function badEmptyCheck(value) {
  return Object.keys(value).length === 0;

badEmptyCheck(new String());    // true 😱
badEmptyCheck(new Number());    // true 😱
badEmptyCheck(new Boolean());   // true 😱
badEmptyCheck(new Array());     // true 😱
badEmptyCheck(new RegExp());    // true 😱
badEmptyCheck(new Function());  // true 😱
badEmptyCheck(new Date());      // true 😱

Ah ya ya, we have a false positive 😱

Solving false positive with constructor check

Let's correct this by adding a constructor check.

function goodEmptyCheck(value) {
  Object.keys(value).length === 0
    && value.constructor === Object; // 👈 constructor check

goodEmptyCheck(new String());   // false ✅
goodEmptyCheck(new Number());   // false ✅
goodEmptyCheck(new Boolean());  // false ✅
goodEmptyCheck(new Array());    // false ✅
goodEmptyCheck(new RegExp());   // false ✅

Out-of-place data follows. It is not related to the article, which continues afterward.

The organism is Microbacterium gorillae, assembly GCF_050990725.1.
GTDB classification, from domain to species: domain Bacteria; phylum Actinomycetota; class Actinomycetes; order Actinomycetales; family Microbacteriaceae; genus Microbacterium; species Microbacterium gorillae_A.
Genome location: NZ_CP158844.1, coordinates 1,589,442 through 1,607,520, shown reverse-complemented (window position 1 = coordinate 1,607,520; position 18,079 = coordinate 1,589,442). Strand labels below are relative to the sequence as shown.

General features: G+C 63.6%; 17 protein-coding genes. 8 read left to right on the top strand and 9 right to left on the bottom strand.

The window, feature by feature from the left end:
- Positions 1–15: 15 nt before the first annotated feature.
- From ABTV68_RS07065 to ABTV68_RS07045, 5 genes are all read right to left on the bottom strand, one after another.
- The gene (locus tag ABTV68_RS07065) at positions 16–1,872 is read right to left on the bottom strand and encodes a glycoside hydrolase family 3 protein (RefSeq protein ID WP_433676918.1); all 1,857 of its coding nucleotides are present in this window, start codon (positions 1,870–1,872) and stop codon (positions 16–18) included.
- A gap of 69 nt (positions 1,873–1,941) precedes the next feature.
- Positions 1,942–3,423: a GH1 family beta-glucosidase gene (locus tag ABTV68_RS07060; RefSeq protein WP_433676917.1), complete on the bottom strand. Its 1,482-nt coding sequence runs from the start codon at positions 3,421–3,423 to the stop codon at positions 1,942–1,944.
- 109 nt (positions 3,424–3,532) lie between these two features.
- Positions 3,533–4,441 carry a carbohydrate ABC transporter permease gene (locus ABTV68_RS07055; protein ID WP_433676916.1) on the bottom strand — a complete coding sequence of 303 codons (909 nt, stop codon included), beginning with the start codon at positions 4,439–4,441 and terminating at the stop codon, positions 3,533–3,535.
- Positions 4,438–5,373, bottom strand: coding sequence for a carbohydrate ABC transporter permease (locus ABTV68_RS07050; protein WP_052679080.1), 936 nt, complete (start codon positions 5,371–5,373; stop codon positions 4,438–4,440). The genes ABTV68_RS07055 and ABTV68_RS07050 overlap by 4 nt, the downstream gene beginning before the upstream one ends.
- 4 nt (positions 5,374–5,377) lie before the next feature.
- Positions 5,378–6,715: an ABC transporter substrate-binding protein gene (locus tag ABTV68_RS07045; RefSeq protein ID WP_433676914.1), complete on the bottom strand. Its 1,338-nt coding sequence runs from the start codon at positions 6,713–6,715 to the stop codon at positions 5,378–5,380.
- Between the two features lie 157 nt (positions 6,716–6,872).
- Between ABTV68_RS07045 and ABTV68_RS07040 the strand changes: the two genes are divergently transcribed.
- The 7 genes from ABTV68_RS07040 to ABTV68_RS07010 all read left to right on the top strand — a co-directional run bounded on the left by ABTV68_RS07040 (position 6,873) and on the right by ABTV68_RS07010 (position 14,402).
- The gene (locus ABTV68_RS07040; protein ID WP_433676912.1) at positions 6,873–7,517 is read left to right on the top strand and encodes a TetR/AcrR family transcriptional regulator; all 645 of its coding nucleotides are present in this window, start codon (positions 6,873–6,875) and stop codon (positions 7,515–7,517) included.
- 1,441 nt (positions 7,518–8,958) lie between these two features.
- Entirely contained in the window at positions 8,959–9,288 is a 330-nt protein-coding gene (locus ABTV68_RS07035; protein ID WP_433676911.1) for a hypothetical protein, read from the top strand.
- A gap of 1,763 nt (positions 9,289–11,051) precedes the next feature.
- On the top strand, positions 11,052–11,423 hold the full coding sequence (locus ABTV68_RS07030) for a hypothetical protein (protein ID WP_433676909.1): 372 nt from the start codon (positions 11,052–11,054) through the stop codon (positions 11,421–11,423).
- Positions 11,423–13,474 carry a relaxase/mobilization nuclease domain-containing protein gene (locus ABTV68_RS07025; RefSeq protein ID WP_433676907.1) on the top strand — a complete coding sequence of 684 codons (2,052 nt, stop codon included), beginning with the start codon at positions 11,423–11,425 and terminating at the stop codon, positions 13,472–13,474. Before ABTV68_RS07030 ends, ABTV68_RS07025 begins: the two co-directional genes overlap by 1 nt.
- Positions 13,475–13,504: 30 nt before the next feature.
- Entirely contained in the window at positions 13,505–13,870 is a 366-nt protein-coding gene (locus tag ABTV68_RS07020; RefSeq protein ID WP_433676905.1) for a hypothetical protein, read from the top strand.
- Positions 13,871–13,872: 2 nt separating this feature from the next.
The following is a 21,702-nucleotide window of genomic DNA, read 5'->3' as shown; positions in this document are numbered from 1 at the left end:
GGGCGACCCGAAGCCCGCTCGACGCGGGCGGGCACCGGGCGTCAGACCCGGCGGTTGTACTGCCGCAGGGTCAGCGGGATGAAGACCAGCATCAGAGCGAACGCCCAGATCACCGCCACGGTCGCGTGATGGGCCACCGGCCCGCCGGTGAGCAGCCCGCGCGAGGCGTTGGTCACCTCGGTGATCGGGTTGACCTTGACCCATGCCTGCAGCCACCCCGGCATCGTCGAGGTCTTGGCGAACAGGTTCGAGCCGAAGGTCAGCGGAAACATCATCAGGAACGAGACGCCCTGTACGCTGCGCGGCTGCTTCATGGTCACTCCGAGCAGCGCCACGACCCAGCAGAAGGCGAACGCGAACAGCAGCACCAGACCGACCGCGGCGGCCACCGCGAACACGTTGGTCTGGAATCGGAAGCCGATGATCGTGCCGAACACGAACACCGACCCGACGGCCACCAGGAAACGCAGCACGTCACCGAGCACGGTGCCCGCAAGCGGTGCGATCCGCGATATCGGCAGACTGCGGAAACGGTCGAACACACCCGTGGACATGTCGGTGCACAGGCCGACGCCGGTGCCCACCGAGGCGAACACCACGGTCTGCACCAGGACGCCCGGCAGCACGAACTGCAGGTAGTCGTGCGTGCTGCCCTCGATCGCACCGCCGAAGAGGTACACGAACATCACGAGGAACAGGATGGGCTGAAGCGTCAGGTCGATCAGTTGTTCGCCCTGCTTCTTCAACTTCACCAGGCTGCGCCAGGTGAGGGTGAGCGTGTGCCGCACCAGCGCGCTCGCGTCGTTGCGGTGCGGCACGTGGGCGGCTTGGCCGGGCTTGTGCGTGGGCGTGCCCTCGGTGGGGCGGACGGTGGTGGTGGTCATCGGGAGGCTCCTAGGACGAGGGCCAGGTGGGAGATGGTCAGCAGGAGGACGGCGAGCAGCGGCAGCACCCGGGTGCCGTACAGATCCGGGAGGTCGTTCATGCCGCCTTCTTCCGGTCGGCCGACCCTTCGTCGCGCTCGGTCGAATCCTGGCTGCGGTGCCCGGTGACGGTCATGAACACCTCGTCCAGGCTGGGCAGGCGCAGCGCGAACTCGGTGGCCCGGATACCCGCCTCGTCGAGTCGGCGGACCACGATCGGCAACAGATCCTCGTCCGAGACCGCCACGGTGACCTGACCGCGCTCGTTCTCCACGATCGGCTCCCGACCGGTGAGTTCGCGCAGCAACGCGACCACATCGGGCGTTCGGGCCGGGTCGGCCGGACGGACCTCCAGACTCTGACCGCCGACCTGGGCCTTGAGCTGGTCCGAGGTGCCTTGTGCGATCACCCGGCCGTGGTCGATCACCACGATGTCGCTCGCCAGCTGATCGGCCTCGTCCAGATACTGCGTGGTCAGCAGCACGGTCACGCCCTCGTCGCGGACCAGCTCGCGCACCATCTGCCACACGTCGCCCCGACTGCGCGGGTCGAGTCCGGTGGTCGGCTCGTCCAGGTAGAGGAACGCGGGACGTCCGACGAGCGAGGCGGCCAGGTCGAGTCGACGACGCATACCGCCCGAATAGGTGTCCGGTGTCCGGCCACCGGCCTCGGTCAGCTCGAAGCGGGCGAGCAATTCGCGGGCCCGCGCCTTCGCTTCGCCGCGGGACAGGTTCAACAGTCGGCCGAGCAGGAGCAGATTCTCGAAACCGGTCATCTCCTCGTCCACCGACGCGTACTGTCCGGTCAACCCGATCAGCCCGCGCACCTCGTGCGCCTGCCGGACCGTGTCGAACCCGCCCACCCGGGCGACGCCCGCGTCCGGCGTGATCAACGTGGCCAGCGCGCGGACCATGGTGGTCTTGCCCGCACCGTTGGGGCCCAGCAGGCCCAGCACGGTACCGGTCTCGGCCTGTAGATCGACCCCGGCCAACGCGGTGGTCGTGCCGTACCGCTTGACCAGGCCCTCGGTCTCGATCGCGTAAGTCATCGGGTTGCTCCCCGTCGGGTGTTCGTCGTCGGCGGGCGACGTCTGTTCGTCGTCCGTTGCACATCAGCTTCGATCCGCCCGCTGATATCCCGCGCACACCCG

goodEmptyCheck(new Function()); // false ✅
goodEmptyCheck(new Date());     // false ✅

Beautiful! We have covered our edge case 👍

Testing empty check on other values

Alright, let's test our method on some values and see what we get 🧪

function isEmptyObject(value) {
  return Object.keys(value).length === 0 && value.constructor === Object;

Looks good so far, it returns false for non-objects.

isEmptyObject(100)  // false
isEmptyObject(true) // false
isEmptyObject([])   // false

🚨But watch out! These values will throw an error.

// TypeError: Cannot covert undefined or null ot object

Improve empty check for null and undefined

If you don't want it to throw a TypeError, you can add an extra check:

let value;

value // 👈 null and undefined check
 && Object.keys(value).length === 0 && value.constructor === Object;

value = null;       // null
value = undefined;  // undefined

Perfect, no error is thrown 😁

B. Empty Object Check in Older Browsers